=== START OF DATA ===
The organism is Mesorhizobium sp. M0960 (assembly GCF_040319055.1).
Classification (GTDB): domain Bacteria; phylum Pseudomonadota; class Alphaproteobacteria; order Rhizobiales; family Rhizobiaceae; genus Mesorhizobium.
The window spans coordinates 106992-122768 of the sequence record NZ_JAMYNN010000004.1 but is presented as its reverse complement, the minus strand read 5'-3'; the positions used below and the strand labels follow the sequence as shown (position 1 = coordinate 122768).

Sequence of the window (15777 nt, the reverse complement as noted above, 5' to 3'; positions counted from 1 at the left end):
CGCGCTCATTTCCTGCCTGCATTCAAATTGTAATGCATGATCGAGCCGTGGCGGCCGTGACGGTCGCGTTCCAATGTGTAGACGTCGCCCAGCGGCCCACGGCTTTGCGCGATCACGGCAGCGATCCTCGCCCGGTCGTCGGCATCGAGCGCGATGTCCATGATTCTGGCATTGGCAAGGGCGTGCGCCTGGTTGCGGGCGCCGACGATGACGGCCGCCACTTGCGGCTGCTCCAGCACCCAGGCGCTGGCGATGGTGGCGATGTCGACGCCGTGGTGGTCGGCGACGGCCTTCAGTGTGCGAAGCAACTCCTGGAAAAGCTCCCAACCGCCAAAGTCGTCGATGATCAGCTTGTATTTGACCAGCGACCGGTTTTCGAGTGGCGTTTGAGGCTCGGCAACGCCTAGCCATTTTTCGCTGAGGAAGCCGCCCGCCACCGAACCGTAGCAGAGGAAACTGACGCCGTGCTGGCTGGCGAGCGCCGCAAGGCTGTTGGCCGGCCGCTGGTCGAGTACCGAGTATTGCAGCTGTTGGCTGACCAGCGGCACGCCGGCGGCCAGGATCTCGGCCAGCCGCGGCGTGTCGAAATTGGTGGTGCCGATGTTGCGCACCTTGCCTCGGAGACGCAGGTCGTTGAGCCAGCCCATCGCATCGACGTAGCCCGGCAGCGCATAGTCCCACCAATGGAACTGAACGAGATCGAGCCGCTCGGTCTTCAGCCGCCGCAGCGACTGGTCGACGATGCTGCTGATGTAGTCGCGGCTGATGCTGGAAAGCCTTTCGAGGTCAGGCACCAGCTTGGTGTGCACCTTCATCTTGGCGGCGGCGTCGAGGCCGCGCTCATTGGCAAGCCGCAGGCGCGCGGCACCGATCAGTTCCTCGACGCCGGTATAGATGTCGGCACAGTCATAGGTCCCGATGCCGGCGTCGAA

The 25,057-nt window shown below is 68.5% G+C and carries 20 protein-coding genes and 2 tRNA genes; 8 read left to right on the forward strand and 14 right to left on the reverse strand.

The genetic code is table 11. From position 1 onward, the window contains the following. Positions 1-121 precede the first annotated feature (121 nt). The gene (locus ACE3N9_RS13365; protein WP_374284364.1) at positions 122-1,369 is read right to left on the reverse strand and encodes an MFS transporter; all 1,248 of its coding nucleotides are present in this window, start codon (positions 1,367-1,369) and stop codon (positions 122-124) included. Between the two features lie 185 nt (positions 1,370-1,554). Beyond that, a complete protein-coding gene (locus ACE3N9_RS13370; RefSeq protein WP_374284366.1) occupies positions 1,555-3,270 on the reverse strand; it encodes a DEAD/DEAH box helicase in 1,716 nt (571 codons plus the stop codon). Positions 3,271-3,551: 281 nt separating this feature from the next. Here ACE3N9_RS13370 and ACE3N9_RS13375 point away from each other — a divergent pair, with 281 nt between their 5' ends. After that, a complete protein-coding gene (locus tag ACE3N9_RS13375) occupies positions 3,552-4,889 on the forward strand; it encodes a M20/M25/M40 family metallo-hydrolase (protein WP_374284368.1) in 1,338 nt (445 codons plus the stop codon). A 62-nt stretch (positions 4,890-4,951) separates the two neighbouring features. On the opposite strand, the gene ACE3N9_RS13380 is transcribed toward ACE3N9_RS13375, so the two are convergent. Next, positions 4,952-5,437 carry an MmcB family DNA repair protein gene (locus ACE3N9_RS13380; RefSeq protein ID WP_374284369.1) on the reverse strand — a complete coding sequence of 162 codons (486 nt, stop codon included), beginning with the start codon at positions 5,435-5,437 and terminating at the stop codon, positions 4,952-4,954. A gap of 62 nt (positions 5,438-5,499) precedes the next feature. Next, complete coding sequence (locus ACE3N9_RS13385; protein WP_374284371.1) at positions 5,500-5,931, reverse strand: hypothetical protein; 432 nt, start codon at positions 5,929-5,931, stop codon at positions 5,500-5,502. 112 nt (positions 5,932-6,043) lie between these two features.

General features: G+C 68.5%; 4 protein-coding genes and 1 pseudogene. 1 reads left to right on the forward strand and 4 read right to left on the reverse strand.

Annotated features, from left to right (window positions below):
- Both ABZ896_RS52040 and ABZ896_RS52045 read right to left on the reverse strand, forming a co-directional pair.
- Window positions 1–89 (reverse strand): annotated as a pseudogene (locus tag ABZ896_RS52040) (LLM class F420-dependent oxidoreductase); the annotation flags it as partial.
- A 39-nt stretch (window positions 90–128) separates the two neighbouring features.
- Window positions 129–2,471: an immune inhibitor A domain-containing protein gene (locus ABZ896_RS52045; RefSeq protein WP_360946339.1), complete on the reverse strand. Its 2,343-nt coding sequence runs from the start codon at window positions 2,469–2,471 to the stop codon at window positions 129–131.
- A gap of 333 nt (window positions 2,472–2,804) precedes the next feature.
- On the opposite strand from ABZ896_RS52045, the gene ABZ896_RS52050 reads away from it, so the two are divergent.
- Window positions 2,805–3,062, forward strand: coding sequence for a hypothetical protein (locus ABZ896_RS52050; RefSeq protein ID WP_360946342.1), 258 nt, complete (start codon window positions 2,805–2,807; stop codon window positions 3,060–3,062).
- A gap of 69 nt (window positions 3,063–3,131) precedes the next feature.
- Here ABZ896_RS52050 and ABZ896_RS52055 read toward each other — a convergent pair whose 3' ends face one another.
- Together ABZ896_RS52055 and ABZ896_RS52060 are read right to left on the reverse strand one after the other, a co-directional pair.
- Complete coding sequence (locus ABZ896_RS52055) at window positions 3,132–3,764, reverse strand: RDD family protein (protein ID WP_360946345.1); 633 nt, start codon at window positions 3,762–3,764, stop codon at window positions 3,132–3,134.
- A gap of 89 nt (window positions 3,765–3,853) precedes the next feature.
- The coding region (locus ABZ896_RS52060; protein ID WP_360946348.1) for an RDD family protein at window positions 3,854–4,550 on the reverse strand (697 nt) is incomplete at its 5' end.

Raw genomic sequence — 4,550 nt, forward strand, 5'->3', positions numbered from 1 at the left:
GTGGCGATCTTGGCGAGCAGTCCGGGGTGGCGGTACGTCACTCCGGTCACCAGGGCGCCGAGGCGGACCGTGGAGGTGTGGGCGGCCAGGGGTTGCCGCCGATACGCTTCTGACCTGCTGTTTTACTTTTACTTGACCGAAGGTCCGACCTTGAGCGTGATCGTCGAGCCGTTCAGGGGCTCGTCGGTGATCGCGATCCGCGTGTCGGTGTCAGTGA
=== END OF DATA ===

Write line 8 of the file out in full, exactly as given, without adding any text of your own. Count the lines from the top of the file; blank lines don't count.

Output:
General features: G+C 68.5%; 4 protein-coding genes and 1 pseudogene. 1 reads left to right on the forward strand and 4 read right to left on the reverse strand.